Hogg delivered the prototype to the Virginia Tech Helmet Lab, which tested the apparel and determined that the headgear reduced the risk of concussion by up to 61% in football, 83% in skiing and 87% in ice hockey. The Virginia Tech testing convinced Wingo to join the company shortly after meeting with Carter Hogg in April.

“Carter is really an exceptional person,” Wingo said. “To develop what he developed and understand the technology and understand the force levels that truly cause the brain inside that cranium to move, he’s quite unique.”

Dr. Claudia Dal Molin, director of musculoskeletal ultrasound education for the University of Maryland Medical System and former head team physician at UMBC and former team physician at Maryland, said she has questions about the company’s claims about the apparel’s effectiveness.

“That being said, if you look at bike helmets, there’s less regulation over that kind of stuff than football helmets, for instance,” she said. “And a lot of the data that we have for using that technology to assist in preventing concussions any way that we can does come from Virginia Tech’s lab. So the opposite side of the argument is that those lab measurements do correlate to real medical benefit.”

Dal Molin said one of her concerns is whether there is a slippage factor of the garment that affects how a variety of helmets interface with the head.

“That really is the million dollar question because if there are differences in terms of internal construction and texture that make the helmet fit and behave differently upon impact, then all of a sudden, those numbers are going to go out the window,” she said. “So the real answer is it may not be so applicable widely.”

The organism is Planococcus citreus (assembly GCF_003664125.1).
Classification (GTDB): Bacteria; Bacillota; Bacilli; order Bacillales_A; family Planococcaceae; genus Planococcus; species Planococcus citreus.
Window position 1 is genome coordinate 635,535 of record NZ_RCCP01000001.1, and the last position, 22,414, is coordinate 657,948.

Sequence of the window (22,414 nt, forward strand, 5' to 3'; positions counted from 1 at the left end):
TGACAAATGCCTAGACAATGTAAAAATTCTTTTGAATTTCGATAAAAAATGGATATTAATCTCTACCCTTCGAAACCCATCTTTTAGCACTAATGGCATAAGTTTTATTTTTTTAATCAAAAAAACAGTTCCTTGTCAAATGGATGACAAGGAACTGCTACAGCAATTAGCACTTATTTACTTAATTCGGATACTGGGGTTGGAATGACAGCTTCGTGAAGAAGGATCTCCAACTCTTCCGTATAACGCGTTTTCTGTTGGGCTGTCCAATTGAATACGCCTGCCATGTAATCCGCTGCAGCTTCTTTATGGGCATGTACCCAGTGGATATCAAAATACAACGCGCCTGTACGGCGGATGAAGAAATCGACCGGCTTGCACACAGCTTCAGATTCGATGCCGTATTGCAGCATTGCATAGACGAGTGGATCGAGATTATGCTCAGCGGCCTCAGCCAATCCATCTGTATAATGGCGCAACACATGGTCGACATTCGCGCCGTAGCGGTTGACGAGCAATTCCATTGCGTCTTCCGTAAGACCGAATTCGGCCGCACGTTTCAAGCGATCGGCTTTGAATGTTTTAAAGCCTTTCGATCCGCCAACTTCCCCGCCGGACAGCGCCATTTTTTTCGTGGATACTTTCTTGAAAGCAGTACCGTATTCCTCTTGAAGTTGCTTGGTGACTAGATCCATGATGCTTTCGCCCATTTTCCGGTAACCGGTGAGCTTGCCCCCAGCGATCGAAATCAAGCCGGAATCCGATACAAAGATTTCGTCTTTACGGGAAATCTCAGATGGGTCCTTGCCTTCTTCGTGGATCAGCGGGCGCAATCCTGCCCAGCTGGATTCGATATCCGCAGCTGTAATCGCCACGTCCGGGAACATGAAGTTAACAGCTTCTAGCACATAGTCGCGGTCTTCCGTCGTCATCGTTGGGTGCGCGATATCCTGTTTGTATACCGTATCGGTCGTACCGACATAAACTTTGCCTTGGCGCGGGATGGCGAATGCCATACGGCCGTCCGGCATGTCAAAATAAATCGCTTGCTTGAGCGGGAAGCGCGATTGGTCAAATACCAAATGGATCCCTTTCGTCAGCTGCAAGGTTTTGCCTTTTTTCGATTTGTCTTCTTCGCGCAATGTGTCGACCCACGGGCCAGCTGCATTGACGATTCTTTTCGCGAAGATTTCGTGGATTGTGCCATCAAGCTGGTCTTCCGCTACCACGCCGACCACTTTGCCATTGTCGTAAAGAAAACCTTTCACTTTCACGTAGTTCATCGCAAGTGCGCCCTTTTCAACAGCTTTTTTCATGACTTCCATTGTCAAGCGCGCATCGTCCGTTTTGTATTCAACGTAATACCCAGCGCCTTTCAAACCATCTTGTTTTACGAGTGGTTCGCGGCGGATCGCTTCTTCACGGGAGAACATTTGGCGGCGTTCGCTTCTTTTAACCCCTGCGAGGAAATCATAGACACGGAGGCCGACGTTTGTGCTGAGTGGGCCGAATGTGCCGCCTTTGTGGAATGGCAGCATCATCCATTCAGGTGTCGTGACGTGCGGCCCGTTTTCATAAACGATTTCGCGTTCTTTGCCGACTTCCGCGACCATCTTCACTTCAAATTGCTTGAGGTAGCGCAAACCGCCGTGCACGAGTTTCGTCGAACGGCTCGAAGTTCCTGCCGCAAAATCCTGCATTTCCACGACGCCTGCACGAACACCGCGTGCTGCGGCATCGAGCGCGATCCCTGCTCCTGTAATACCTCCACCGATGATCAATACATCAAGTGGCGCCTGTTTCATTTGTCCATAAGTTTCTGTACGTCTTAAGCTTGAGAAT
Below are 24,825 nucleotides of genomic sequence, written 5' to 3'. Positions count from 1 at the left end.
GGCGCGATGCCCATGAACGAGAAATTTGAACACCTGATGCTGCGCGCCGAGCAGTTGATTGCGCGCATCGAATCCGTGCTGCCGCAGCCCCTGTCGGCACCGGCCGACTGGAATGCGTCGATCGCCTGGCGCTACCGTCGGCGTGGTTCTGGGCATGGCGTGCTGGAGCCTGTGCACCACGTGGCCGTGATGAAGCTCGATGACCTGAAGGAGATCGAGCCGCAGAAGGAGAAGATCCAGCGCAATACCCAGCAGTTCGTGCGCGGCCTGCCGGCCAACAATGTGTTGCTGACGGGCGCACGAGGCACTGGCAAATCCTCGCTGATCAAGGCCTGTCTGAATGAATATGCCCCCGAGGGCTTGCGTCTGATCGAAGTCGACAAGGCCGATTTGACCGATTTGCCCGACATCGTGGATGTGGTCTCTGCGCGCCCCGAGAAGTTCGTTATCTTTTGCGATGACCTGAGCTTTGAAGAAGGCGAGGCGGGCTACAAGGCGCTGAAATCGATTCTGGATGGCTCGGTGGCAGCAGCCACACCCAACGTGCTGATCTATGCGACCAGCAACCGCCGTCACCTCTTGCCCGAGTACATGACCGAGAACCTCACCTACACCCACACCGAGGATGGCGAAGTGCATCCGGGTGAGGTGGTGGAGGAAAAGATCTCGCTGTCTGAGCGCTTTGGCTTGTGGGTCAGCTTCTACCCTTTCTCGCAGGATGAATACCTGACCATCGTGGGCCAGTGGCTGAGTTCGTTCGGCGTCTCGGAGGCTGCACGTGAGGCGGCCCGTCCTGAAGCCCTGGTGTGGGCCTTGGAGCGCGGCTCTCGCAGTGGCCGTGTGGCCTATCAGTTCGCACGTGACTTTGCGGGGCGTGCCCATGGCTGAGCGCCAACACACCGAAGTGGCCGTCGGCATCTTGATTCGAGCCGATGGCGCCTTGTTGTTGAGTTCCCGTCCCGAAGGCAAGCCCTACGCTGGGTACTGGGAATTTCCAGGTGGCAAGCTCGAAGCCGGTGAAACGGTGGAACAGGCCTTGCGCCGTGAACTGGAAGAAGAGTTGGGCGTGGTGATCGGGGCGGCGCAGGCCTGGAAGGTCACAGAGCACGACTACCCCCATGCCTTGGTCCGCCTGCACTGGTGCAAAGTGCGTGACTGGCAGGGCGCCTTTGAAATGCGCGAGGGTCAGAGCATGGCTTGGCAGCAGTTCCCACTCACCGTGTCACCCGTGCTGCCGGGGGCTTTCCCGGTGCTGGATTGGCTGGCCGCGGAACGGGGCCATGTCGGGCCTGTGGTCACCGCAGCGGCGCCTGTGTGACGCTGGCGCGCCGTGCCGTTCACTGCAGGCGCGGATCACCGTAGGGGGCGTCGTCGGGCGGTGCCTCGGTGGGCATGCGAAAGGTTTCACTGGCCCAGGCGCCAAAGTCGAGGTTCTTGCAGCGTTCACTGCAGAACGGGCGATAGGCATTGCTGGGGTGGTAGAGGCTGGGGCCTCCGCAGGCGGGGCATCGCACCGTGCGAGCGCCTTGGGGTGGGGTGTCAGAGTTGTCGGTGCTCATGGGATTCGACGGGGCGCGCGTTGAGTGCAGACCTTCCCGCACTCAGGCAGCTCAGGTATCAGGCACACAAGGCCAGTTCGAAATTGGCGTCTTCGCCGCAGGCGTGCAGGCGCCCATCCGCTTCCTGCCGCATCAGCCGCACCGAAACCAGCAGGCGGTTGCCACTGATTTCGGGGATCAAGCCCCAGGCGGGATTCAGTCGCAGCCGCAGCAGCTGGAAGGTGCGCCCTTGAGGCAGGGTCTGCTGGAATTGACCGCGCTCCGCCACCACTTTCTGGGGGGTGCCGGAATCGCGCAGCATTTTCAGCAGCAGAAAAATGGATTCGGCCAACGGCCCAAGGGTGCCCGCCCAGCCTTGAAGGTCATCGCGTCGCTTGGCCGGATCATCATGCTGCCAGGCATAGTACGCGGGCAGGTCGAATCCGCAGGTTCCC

Per information provided by G8RSkin, the headgear and helmet were tested via 24 hits under the Virginia Tech Helmet Lab protocols and 18 strikes under NFL protocol at the Southern Impact Research Center. The apparel was tested with four types of helmets, and there are 20 points of interface to ensure the garment fits snugly with a helmet and rotates properly with the head and neck, according to the company.

Hogg personally tested the product by wearing it this past season when the Blue Jays amassed a school record-tying 12 wins, their sixth 10-0 regular season and their 16th Centennial Conference title — the most by one school in that league — before falling to Randolph-Macon in the Division III quarterfinals.

“I took a couple hits that I knew how they would have felt if I wasn’t wearing it because I’ve taken similar ones in high school, and I was completely fine,” he said. “It was actually the first season when I had woken up after every single game and not had a sore neck.”

While G8RSkin covers the head, neck and shoulders, Hogg said the garment is cut with perforations to release body heat and cool the skin. There are also pockets in the fabric to hold cooling gel packs during particularly hot days.

Wingo said one of the bigger hurdles the company faces is convincing athletes to overlook the aesthetic look of the headgear.

“It’s unfortunate, but the most important thing when you get up to the highest level of play is, something has to pass the mirror test,” he said. “They have to look good in it. It really goes with looks, then it goes with comfort, then it goes with protection. I believe this has the opportunity to address all three of those.”

Hogg, who is majoring in economics and is considering adding another major in mathematics, said he is planning to relocate the company’s design team from Dallas to Baltimore so that he can work more closely with them during the school year. He said the objective is to have the product featured in major sports leagues such as the NFL, NHL and NCAA.

“Being able to help preserve all of these amazing sports is awesome,” he said. “It always feels great to work on something that can do some good for the world as a whole. It’s amazing to be able to be a part of the effort to help preserve the sport and allow for it to impact the next generation as I know it impacted myself and my family in a positive way.”